Shaw learned of the plea offer on June 9, the day of his hearing to remove Loven. Shaw tried to fire Loven at the hearing. Loven tried to prevent Shaw from talking by claiming attorney-client privilege.

Although Shaw had been arrested a year earlier, Loven said he had only done 30 hours of work on the case. Shaw said Loven had not shared with him any discovery material or other evidence from his work. Loven told the court that he was waiting for the interns to arrive at the public defender’s office before doing a fuller investigation. Shaw’s motion to dismiss was denied.

Three weeks later, on June 30, 2016, Shaw entered an Alford plea in Mecklenburg Superior Court to the abuse and neglect charge. The sex abuse charge was dismissed. An Alford plea allows defendants to maintain their innocence but plead guilty because it is in their best interest. Shaw was sentenced to between 104 and 137 months in prison.

In support of the plea, the state referred to LaJoie’s report, as well as statements Shaw was said to have made to two bail bondsmen. In those statements, Shaw said he might have cut D.S. while giving her a shower without gloves.

Assistant District Attorney Samantha Pendergrass said the case was circumstantial. “The defendant is the only one who had access to her, who provided her intimate care. And given his statements to the bondsmen, the State went forward with the charges.”

After his conviction, Shaw filed a motion for DNA testing and also a pro se Motion for Appropriate Relief. Both were denied in 2017. After those denials, the Wrongful Convictions Clinic at Duke University School of Law began representing Shaw.

On July 26, 2019, clinic attorneys Jamie Lau and Theresa Newman filed a new Motion for Appropriate Relief, claiming that Loven failed to adequately investigate the case and provided ineffective assistance of counsel. These deficiencies made Shaw’s Alford plea unconstitutional, because it wasn’t intelligently entered with a full understanding of the evidence against him.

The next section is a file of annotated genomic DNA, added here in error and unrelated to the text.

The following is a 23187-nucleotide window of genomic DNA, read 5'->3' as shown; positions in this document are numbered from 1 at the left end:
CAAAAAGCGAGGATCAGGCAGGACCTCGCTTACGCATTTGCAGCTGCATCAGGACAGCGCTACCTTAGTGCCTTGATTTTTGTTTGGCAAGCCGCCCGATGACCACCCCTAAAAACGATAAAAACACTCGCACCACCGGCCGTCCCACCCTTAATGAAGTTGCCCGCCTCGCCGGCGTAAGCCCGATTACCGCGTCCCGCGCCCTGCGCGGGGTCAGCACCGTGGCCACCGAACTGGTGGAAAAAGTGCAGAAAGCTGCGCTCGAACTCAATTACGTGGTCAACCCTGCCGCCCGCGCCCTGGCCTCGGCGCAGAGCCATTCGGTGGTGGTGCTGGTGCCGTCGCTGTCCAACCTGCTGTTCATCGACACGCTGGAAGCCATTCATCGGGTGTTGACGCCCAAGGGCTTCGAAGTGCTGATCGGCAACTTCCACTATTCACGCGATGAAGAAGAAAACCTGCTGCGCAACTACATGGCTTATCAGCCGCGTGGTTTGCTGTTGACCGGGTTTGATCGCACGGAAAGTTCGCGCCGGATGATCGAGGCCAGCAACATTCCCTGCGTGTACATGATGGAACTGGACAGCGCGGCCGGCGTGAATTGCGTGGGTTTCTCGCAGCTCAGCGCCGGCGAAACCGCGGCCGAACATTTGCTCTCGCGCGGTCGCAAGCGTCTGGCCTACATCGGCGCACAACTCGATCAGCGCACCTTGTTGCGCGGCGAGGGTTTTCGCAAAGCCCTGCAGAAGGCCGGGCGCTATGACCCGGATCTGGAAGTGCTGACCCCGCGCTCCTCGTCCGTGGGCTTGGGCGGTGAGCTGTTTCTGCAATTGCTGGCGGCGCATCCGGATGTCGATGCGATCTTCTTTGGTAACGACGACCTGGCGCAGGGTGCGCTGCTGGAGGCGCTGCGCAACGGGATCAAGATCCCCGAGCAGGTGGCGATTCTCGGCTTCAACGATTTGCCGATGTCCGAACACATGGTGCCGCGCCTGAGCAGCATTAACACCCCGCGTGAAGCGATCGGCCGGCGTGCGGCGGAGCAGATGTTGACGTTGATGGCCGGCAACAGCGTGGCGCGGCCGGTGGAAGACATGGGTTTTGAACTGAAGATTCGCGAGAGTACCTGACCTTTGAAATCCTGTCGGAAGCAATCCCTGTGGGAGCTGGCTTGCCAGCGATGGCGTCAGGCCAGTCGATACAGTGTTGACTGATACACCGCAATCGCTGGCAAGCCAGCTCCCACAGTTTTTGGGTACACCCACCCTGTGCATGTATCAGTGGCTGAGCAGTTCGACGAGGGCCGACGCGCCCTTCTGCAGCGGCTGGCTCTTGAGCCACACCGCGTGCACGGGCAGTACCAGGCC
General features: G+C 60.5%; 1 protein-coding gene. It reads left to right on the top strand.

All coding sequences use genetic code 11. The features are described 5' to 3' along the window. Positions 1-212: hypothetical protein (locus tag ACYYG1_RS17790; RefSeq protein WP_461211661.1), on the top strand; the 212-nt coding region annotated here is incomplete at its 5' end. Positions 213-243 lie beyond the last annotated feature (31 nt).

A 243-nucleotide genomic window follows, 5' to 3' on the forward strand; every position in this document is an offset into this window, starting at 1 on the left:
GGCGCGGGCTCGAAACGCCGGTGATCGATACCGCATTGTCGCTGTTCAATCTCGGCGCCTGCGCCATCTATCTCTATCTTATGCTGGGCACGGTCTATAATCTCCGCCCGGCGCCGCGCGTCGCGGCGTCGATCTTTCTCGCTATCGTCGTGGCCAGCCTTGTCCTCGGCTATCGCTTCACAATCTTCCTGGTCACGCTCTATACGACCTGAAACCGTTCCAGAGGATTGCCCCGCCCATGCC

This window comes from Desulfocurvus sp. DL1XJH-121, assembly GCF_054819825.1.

The motion said Shaw did not know at the time of his plea that there was security camera footage of D.S. appearing uninjured several hours after the incident where she was said to have been harmed.

There was also separate footage that contradicted the two witnesses who said that Shaw was upset at D.S. on May 14 because she had feces on her hands. One of those witnesses, Trevinia Graham, recanted her statement and said that the incident didn’t happen that day.

While the state had said there was no evidence that D.S. could have harmed herself, that was false. Her records at Lawyers Glen showed D.S. had a history of self-inflicted harm around her groin, exhibiting a behavior found in dementia patients that can include the use of hands and foreign objects and can lead to injury.

Early in the investigation, police interviewed Daniel Santiago, another CNA at Lawyers Glen. On May 20, 2015, Santiago told police that he might have injured D.S. when caring for her on May 13, 2015. “I probably got distracted and my fingers slipped in there, but I remember just being on the outside.” He later added that his finger went into D.S.’s vagina up to the first knuckle.

Despite that statement, police did not consider Santiago a suspect because he wasn’t working at the time they believed D.S. was injured.

Shaw didn’t know about these statements at the time of his plea. Later, at a post-conviction evidentiary hearing, Loven said that he never watched the video of Santiago’s interview, and that the police report on the interview didn’t mention these inculpatory statements.

Shaw’s motion said, “Unlike traditional guilty pleas, where the defendant’s admission of guilt helps the State meet its burden to lay a proper factual foundation for the plea, Alford requires that the facts alone – without relying on the defendant’s admission of guilt – support the plea.” This new evidence, which the motion asserted a more robust investigation by Loven would have found and used, showed there wasn’t sufficient proof of a crime.